What’s the story?

BORIS Johnson and the UK Government have been condemned by leaders from both the Republic of Ireland and Germany over plans to override the Northern Ireland protocol, a move for which the prime minister has been warned there is “no legal or political justification”.

In a joint statement published in the Observer newspaper, German foreign minister Annalena Baerbock and her Irish equivalent Simon Coveney (below) accuse the UK Government of “unilaterally breaking an international agreement”, which they contend would undermine the “rules-based international order” whilst Europe is attempting to grapple with the ongoing war in Ukraine.

The National: Ireland’s Foreign Affairs minister Simon Coveney

Legislation allowing the UK to dump the Brexit arrangements which Johnson had previously agreed passed the first stage in the House of Commons last week, with MPs voting 295 to 221. However, more than 70 MPs abstained or were given permission to miss the vote, while former prime minister Theresa May described the proposals as illegal.

What does the statement say?

The latest intervention from the Irish and German ministers argues that the people of Northern Ireland “want certainty, stability and predictability”, and that this has been demonstrated by the recent Northern Irish Assembly elections, which delivered 52 MLAs out of 90 which are supportive of the protocol.

“Unfortunately,” the statement continues, “the British government chose not to engage in good faith with these proposals. Instead of the path of partnership and dialogue, the British government has chosen unilateralism. There is no legal or political justification for unilaterally breaking an international agreement entered into only two years ago. The tabling of legislation this month will not fix the challenges around the protocol. Instead, it will create a new set of uncertainties and make it more challenging to find durable solutions.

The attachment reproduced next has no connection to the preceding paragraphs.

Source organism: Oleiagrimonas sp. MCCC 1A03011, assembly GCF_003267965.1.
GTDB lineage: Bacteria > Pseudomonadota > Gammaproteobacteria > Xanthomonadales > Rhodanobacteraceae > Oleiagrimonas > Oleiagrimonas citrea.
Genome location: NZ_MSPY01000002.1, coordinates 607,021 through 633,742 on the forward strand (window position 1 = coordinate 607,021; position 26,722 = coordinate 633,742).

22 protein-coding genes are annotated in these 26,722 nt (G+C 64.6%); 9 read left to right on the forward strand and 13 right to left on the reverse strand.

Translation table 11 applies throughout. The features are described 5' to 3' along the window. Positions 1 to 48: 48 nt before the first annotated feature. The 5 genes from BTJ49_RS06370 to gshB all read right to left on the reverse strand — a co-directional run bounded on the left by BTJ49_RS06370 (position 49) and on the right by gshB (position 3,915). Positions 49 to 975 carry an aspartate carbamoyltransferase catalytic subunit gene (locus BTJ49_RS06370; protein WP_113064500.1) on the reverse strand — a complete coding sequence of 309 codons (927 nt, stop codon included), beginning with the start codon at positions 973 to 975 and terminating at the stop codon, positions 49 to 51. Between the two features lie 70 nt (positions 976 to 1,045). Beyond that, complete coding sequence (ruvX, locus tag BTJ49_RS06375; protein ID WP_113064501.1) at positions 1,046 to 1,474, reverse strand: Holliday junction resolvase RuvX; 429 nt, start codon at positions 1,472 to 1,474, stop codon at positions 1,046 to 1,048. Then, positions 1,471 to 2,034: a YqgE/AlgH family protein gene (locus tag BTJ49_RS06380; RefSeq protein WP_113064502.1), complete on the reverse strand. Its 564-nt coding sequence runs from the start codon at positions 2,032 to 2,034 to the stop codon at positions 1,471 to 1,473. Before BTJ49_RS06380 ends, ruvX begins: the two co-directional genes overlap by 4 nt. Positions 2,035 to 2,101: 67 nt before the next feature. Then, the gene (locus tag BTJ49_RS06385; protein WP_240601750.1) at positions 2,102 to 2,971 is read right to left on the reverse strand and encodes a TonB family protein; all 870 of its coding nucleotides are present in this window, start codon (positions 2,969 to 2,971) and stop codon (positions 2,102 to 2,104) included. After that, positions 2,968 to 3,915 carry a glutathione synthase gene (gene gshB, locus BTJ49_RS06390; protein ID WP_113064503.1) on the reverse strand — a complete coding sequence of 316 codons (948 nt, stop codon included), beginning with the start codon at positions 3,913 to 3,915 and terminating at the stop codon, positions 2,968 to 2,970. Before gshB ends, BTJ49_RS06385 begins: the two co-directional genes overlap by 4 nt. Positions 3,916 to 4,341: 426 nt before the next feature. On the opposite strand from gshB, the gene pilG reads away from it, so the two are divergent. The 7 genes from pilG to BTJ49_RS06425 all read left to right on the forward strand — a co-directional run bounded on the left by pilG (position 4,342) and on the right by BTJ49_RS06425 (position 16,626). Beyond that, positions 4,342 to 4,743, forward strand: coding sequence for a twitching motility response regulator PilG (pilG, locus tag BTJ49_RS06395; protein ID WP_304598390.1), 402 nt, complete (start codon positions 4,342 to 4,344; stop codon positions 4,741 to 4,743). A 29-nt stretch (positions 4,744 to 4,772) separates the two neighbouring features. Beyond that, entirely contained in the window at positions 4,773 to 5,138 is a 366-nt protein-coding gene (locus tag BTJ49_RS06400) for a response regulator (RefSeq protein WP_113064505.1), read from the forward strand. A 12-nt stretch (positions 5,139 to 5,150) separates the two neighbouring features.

“We urge the British government to step back from their unilateral approach and show the same pragmatism and readiness to compromise that the EU has shown. By working together – in partnership and with mutual respect – common ground can be found and challenges, no matter how difficult, can be overcome.”

Does the statement reflect a European strategy?

The statement follows comments by Germany’s ambassador the EU late last month, confirming that member-states will not change the mandate of chief negotiator Maroš Šefčovič to renegotiate the Northern Ireland protocol, which the EU was unanimous in believing should not be altered. The ambassador added that the coalition under German Chancellor Olaf Scholz would be taking a tougher line on the Protocol than his predecessor Angela Merkel.

Meanwhile, Ireland’s deputy prime minister Leo Varadkar warned on Friday that the UK Government has made “shocking” blunders over Northern Ireland and that he that he found it “shocking and hard to accept” that Downing Street would attempt to unilaterally change the protocol. He said: “What the British government is doing now is very undemocratic and very disrespectful to people in Northern Ireland because it’s taking that power away from the assembly.”

Varadkar added that “it is not normal for a democratic government in a respected country to sign a treaty and then try to pass domestic legislation to override it".